First, call 911. If you can't get through to 911 on first try, keep calling. Second, call your local County Emergency Operation Center.”
They list phone numbers for areas affected by the disaster.
The President of the US made a Major Disaster Declaration for Texas. According to the news release from August 25, 2017 The President's action makes federal funding available to affected individuals in Bee, Goliad, Kleberg, Nueces, San Patricio, and Refugio counties. Assistance can include grants for temporary housing and home repairs, low-cost loans to cover uninsured property losses, and other programs to help individuals and business owners recover from the effects of the disaster.
In addition, for residents of Louisiana, The Governor of Louisiana declared a state of emergency for the entire state of Louisiana. Subsequently, President Trump declared on August 28, 2017 an Emergency Declaration, Louisiana Tropical Storm Harvey (EM-3382) which will provide federal aid to the state of Louisiana.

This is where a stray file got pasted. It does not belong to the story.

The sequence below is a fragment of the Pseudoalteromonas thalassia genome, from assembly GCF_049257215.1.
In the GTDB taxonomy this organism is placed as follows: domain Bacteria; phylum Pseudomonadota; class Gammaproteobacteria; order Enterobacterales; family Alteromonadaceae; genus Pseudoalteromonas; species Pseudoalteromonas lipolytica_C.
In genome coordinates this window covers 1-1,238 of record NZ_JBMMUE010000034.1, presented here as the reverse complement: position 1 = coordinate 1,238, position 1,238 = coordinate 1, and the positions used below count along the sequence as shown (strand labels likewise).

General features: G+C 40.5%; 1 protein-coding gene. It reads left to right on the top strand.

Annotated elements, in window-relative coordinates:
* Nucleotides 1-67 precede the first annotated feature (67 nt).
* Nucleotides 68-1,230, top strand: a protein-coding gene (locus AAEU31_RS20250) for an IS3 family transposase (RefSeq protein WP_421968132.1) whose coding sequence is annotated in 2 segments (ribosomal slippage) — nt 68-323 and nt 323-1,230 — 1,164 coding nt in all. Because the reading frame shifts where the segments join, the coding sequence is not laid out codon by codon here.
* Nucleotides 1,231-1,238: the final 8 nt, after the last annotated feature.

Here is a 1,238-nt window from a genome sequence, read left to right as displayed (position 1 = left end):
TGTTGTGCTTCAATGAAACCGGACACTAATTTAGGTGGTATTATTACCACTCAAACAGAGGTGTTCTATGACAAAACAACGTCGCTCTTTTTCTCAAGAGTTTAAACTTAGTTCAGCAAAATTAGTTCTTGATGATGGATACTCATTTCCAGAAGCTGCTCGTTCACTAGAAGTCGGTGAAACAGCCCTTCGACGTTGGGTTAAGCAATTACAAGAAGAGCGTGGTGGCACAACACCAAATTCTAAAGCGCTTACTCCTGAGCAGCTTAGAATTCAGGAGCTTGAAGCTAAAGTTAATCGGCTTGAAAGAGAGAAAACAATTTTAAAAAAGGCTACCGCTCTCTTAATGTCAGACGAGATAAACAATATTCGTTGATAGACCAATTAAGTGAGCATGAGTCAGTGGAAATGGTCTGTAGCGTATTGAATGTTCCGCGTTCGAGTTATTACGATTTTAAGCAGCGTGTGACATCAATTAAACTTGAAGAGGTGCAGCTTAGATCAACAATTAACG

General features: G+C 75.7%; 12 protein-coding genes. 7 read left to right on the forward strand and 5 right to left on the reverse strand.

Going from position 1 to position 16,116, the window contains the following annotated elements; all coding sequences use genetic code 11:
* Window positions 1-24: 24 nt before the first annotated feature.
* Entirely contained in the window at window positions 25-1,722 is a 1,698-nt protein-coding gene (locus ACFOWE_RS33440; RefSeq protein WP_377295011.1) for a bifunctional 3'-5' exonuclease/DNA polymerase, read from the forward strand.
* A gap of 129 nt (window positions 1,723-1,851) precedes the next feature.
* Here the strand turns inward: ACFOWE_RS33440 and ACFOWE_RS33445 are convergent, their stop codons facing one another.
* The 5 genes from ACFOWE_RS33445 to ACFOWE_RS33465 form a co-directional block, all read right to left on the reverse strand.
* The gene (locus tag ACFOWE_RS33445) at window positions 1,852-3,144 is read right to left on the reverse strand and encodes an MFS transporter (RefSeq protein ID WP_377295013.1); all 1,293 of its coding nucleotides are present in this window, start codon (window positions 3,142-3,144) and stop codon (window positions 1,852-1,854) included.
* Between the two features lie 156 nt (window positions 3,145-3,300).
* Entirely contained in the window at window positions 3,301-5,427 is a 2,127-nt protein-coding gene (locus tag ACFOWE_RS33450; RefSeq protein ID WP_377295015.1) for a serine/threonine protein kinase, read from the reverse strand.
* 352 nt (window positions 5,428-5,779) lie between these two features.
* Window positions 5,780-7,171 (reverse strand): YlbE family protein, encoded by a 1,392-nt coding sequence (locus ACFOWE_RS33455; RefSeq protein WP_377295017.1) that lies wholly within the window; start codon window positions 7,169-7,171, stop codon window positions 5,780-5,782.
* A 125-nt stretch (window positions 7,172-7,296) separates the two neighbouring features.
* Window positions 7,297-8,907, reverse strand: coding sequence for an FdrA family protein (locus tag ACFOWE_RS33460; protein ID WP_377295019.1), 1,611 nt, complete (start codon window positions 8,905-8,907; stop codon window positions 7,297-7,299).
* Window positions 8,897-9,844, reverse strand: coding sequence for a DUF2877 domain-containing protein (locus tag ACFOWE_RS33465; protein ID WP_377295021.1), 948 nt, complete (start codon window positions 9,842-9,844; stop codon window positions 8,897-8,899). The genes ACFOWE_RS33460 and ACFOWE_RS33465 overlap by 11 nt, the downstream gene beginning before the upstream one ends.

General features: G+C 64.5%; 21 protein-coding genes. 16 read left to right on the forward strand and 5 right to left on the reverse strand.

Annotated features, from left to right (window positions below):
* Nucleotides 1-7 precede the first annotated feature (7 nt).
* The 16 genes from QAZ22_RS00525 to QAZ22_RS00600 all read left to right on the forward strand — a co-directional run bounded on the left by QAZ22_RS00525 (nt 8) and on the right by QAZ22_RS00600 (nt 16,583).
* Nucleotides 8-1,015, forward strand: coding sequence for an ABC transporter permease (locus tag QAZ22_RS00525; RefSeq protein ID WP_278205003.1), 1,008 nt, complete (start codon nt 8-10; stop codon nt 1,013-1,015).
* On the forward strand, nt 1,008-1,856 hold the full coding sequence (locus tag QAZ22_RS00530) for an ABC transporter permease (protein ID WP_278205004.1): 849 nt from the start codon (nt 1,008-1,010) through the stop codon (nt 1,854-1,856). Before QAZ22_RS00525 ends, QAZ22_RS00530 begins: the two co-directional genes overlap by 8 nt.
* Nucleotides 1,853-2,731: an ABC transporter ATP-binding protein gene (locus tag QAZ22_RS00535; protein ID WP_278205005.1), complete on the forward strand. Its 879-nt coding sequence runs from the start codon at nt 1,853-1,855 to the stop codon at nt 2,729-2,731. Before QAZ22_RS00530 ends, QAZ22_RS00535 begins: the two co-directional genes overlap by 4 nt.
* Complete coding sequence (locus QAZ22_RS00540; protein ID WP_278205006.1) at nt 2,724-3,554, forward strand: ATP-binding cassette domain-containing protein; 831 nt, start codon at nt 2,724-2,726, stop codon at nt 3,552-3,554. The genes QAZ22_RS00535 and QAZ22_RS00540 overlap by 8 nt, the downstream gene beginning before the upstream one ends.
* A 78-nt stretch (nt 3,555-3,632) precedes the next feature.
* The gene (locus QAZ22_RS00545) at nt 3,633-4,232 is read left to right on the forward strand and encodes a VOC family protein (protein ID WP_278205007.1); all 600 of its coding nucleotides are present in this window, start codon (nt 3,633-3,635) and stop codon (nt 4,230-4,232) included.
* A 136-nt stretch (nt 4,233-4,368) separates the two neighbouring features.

As of August 30, 2017 FEMA reported that Texas Hurricane Harvey (DR-4332) had already approved 45,693 requests for individual assistance applications, totaling $23.5 million. Individual Assistance is available for these designated counties in Texas: Aransas, Bee, Brazoria, Calhoun, Chambers, Colorado, Fayette, Fort Bend, Galveston, Goliad, Hardin, Harris, Jackson, Jasper, Jefferson, Kleberg, Liberty, Matagorda, Montgomery, Newton, Nueces, Orange, Refugio, Sabine, San Jacinto, San Patricio, Victoria, Waller, Wharton.
There are all kinds of assistance available for people that are affected by a natural disaster. Check the website: https://www.disasterassistance.gov/ and see if your area is covered.
Hurricane Harvey - Immediate Mortgage Assistance
All the major mortgage players and servicers have detailed policies and procedures to help homeowners deal with mortgage payments during and after a major disaster.